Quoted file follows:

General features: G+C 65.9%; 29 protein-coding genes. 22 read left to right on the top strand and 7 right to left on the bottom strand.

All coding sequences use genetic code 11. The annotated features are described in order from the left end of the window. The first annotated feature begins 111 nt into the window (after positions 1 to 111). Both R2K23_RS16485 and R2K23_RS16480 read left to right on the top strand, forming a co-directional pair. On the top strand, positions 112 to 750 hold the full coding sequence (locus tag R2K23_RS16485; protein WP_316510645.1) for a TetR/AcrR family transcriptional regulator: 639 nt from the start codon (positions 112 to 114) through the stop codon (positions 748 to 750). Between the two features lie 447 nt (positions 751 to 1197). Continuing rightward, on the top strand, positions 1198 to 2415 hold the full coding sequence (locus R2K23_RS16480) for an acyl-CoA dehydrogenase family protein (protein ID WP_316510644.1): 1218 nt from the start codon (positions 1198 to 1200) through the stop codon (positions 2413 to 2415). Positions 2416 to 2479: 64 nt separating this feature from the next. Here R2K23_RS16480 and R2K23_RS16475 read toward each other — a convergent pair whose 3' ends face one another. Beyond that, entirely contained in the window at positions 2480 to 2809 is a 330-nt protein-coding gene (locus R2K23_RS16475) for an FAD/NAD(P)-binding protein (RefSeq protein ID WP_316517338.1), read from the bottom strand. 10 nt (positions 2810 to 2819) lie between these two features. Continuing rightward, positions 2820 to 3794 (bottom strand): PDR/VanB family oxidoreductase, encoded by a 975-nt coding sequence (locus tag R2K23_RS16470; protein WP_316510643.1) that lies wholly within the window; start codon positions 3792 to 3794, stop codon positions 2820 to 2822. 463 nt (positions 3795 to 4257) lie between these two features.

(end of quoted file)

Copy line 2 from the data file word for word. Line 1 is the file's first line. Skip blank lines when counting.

All coding sequences use genetic code 11. The annotated features are described in order from the left end of the window. The first annotated feature begins 111 nt into the window (after positions 1 to 111). Both R2K23_RS16485 and R2K23_RS16480 read left to right on the top strand, forming a co-directional pair. On the top strand, positions 112 to 750 hold the full coding sequence (locus tag R2K23_RS16485; protein WP_316510645.1) for a TetR/AcrR family transcriptional regulator: 639 nt from the start codon (positions 112 to 114) through the stop codon (positions 748 to 750). Between the two features lie 447 nt (positions 751 to 1197). Continuing rightward, on the top strand, positions 1198 to 2415 hold the full coding sequence (locus R2K23_RS16480) for an acyl-CoA dehydrogenase family protein (protein ID WP_316510644.1): 1218 nt from the start codon (positions 1198 to 1200) through the stop codon (positions 2413 to 2415). Positions 2416 to 2479: 64 nt separating this feature from the next. Here R2K23_RS16480 and R2K23_RS16475 read toward each other — a convergent pair whose 3' ends face one another. Beyond that, entirely contained in the window at positions 2480 to 2809 is a 330-nt protein-coding gene (locus R2K23_RS16475) for an FAD/NAD(P)-binding protein (RefSeq protein ID WP_316517338.1), read from the bottom strand. 10 nt (positions 2810 to 2819) lie between these two features. Continuing rightward, positions 2820 to 3794 (bottom strand): PDR/VanB family oxidoreductase, encoded by a 975-nt coding sequence (locus tag R2K23_RS16470; protein WP_316510643.1) that lies wholly within the window; start codon positions 3792 to 3794, stop codon positions 2820 to 2822. 463 nt (positions 3795 to 4257) lie between these two features.